Practicing writing with a salt tray can really impact how your child learns.
It is a hidden gem that both teachers and occupational therapists both love to use.
Be sure to check out our other fun family-friendly kid activities and crafts!
When it comes to learning, the more senses that are involved in the process, the better.
Facts will be remembered more easily, new skills will be acquired more readily.
And this doesn’t just go for kids!
Emma from P is for Preschooler is sharing her own version of an Autumn Sensory Tray — mixing up her child’s sensory learning to match the season.
Autumn Salt Tray
I’ve been trying to keep this in mind while coming up with ways to work on spelling words with my 6 year old.
She brings home a list from school and the teacher recommends she spell them out loud every day – efficient, yes, but not the most fun thing for an active first grader.
So I put together this simple salt tray.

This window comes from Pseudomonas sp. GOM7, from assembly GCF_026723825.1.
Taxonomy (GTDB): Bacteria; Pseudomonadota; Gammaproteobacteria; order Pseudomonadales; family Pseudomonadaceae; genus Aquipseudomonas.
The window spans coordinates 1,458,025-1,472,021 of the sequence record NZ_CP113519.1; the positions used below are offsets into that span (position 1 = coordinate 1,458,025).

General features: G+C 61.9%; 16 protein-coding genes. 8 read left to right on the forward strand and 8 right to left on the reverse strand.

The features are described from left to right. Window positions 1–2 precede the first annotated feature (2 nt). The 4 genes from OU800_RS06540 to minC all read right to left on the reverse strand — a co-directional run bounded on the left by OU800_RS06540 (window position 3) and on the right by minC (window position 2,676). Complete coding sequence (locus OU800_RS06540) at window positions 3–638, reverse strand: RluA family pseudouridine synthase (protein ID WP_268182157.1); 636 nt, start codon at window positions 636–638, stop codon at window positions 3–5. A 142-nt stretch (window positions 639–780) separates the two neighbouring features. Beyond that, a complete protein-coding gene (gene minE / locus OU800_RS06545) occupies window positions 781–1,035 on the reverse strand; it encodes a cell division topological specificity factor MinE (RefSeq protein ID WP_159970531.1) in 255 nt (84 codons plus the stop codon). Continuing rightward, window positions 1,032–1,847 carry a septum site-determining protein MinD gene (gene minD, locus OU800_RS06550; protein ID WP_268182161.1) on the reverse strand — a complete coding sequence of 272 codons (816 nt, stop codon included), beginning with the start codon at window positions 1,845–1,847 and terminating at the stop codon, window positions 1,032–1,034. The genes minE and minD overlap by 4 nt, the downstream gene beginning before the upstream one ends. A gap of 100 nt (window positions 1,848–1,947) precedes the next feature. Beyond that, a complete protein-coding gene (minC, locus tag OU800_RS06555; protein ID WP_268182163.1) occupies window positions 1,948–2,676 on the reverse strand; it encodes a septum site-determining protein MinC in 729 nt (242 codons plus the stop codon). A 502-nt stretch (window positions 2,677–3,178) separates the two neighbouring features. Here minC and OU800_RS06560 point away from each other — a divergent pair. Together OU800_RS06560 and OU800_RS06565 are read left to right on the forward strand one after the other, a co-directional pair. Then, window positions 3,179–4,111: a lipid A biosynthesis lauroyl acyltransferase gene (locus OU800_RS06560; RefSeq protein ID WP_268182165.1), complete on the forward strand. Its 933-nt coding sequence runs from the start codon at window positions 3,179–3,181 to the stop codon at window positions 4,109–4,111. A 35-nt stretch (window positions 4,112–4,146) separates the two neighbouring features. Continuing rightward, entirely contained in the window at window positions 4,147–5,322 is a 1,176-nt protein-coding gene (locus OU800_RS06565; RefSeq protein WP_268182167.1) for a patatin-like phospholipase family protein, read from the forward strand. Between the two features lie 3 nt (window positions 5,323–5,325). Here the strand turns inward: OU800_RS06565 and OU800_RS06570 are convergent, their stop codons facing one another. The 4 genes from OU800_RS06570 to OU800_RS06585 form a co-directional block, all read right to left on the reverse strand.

It was easy to set up and a big hit – after working on spelling words, she wanted to keep playing with it. I call that a win!
Materials you need:
- Salt (we used Epsom salt because it looks like crystals but table salt works just as well)
- Grated chalk
- Autumn-themed items
I started off by coloring the salt with grated chalk (orange with just a bit of yellow).
It’s the quickest way to color salt and because of that it’s my favorite way.
Then I went on a search for fall-type things to add.
The best thing about these types of set-ups is that whatever you have on hand works great.
I would have liked to add a pine cone or some acorns, but it worked just as well with some crab apples (finally – they’re good for something!), twigs and colorful leaves.
(The twigs are also a great addition if your child doesn’t like the feel of the salt.)
This turned out to be a great one for practicing words and would work great for letters, too.
Next up…a sand tray!
About Emma: Emma is proudly “that” mom that lets her kids play with their food, who doesn’t mind (too much) when things take longer because the little ones were “helping,” and who always tries to make time to stop on a walk to explore something interesting (puddles, anyone?).
You can read more of her adventures on P is for Preschooler.